Tjapangati, a few points: • An artist wanting a monetary …

Comment on Yuendumu writes new chapter on the beginnings of contemporary Western Desert art by Kieran Finnane.

Tjapangati, a few points:

• An artist wanting a monetary return on his or her work does not negate cultural reasons for doing that work, nor the work’s life in the culture independent of the artist’s intention.
• Your suggestion that there is no connection between the museum and the later painting movement ignores the visual evidence – the continuity in the iconography – and the historical evidence – some of the same artists going on to be involved in the painting of the school doors in 1984 and the founding of Warlukurlangu Artists in 1985,among them P. Japaljarri Stewart and P. Japaljarri Sims.
• I specifically make the point that recognition of what was happening at Yuendumu is not about ‘usurping’ the place of what happened at Papunya.
• The point about the insecurity of the murals at Papunya is suggested as a possibility. I should have sourced it anyway to Philip Jones. In his book Behind the Doors, he writes: “Without a secure and private space, the Pintubi artists had little alternative but to place their designs onto temporary and transient surfaces. Encouraged in this by Geoffrey Bardon, their art soon became both marketable and market-sensitive … The situation at Yuendumu offers a great contrast, for almost at the same time, the Warlpiri’s first efforts at mural painting were made securely and privately, on the internal walls of their own newly built museum.”

Kieran Finnane Also Commented

Yuendumu writes new chapter on the beginnings of contemporary Western Desert art
Tjapangati, On the question of the government’s ‘lavish’ construction of the museum, the following is interesting. An article published in the 1972 edition of the Journal of the Royal Historical Society in Queensland sources its information, or perhaps reprints an article from Northern Territory Affairs, a periodical published by the Federal Government’s then Department of the Interior. A digital copy of the RHSQ article is available online.

The article reports the museum cost $14,000, of which $7000 came from the Aboriginal Trust Fund (a fund receiving mining royalties from operations on Aboriginal reserves, this being in the days prior to Land Rights). According to the article, “The remaining $7000 was raised by the Aboriginal people themselves.”

The article also reports an extension to the recreation hall in Yuendumu at a cost of $54,000, with $25,000 coming again from the ABTF, and “the remainder from the settlement’s Social Club”. In comparison, the cost of the museum appears quite modest.

Recent Comments by Kieran Finnane

To die for country
@ John Bell: Dr Nelson’s message about equality is clearly expressed in his words that I have cited, about Australians all being “equal – irrespective of politics, race or religion”.
On reflection, his meaning when he said “they denied their Aboriginality to fight and die for the young nation”, is likely referring to those who enlisted either having found a way around their exclusion from the armed forces on the basis of their race, or having had their Aboriginal descent overlooked. “Denied their Aboriginality” seems to me an unfortunate choice of words to cover these circumstances.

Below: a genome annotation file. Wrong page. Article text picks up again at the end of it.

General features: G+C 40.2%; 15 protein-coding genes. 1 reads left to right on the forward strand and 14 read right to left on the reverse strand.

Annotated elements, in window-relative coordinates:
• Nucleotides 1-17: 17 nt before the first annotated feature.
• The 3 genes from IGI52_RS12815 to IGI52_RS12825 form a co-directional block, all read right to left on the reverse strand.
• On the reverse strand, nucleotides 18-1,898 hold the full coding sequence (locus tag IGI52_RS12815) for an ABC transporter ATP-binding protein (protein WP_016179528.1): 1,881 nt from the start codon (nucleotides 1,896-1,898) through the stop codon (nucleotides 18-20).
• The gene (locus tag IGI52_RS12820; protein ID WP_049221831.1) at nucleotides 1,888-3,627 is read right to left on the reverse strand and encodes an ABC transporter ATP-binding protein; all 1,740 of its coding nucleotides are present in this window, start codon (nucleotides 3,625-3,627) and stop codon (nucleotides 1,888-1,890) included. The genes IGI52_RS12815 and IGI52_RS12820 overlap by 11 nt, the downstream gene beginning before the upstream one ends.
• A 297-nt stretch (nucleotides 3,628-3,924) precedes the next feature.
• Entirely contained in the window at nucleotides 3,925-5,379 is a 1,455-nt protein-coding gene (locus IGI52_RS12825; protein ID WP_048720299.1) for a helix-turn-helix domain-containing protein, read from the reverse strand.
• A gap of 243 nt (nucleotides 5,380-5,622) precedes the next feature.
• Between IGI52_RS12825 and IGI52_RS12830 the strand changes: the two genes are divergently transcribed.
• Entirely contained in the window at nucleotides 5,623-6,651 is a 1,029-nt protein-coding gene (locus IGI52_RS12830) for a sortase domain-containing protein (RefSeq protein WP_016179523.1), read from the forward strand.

Readers may be interested in further details on this topic in an article on the War Memorial’s site:

No gaol for Peace Pilgrims: sentence
Phil, They did indeed suffer consequence, as the article above and the series of reports from the trials make clear. For victimless acts of civil disobedience they were tried under harsh Cold War era legislation, facing maximum penalties of seven years imprisonment. This hung over them for a year.
They were found guilty and were sentenced, proportionately to the nature of the offence and their circumstances. Fines ranged between $5000 and $1250. Considerable penalties for people who live their lives in voluntary simplicity, without substantial income, and in service of those in need.

The ‘tough gig’ of doing things the right way
Thanks for the correction, Alex. I will amend the story accordingly.
I should also add that the demolition of the abandoned house, and the subsequent fencing of the site was done by way of compensation to custodians, after a telecom tower was erected on top of the range at the Gap without their permission.

No extraordinary emergency at Pine Gap: judge rules
Mr Bell. This is what Mr McHugh said, after mentioning that there are limits on protests and referring to civil disobedience: “Notwithstanding, for example, what the Suffragettes did in giving women the vote in the early 1900s. Australia was one of the first countries in the world, I think, to allow that. There were civil disobedience matters in respect of those occurrences. Of course, the law has changed and so it should be.”
That sounds to me like a case for justifying civil disobedience rather than a case for accepting the limits to protest, which is what he was speaking to the jury about.

Master plan could turn around population and economic slump
Eden, are you aware of the Northern Institute’s research briefs, which can be found here:

Many of them deal with demographic issues. The last one specific to Alice Springs, however, seems to be from 2013.

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